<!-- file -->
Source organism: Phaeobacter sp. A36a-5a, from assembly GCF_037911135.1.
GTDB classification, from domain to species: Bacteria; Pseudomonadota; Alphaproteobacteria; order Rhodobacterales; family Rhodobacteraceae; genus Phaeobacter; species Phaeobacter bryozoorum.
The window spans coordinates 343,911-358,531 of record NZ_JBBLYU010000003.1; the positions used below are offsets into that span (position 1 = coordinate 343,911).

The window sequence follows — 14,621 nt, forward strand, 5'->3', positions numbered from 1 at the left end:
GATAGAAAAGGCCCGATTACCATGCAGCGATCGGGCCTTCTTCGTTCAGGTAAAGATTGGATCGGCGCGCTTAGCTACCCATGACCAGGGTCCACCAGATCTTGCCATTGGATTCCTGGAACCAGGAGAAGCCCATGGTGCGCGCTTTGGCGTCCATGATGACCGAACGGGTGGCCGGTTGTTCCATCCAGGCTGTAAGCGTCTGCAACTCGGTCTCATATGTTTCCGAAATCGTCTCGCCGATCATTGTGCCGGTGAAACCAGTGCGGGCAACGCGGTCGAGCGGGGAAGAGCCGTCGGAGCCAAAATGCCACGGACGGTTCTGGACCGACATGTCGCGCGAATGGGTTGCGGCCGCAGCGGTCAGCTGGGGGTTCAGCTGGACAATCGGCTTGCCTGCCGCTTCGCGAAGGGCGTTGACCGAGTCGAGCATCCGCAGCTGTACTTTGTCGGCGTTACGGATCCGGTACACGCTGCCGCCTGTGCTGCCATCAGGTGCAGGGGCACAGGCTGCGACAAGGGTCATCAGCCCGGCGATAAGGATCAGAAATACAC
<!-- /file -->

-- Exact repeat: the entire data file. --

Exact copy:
Source organism: Phaeobacter sp. A36a-5a, from assembly GCF_037911135.1.
GTDB classification, from domain to species: Bacteria; Pseudomonadota; Alphaproteobacteria; order Rhodobacterales; family Rhodobacteraceae; genus Phaeobacter; species Phaeobacter bryozoorum.
The window spans coordinates 343,911-358,531 of record NZ_JBBLYU010000003.1; the positions used below are offsets into that span (position 1 = coordinate 343,911).

The window sequence follows — 14,621 nt, forward strand, 5'->3', positions numbered from 1 at the left end:
GATAGAAAAGGCCCGATTACCATGCAGCGATCGGGCCTTCTTCGTTCAGGTAAAGATTGGATCGGCGCGCTTAGCTACCCATGACCAGGGTCCACCAGATCTTGCCATTGGATTCCTGGAACCAGGAGAAGCCCATGGTGCGCGCTTTGGCGTCCATGATGACCGAACGGGTGGCCGGTTGTTCCATCCAGGCTGTAAGCGTCTGCAACTCGGTCTCATATGTTTCCGAAATCGTCTCGCCGATCATTGTGCCGGTGAAACCAGTGCGGGCAACGCGGTCGAGCGGGGAAGAGCCGTCGGAGCCAAAATGCCACGGACGGTTCTGGACCGACATGTCGCGCGAATGGGTTGCGGCCGCAGCGGTCAGCTGGGGGTTCAGCTGGACAATCGGCTTGCCTGCCGCTTCGCGAAGGGCGTTGACCGAGTCGAGCATCCGCAGCTGTACTTTGTCGGCGTTACGGATCCGGTACACGCTGCCGCCTGTGCTGCCATCAGGTGCAGGGGCACAGGCTGCGACAAGGGTCATCAGCCCGGCGATAAGGATCAGAAATACAC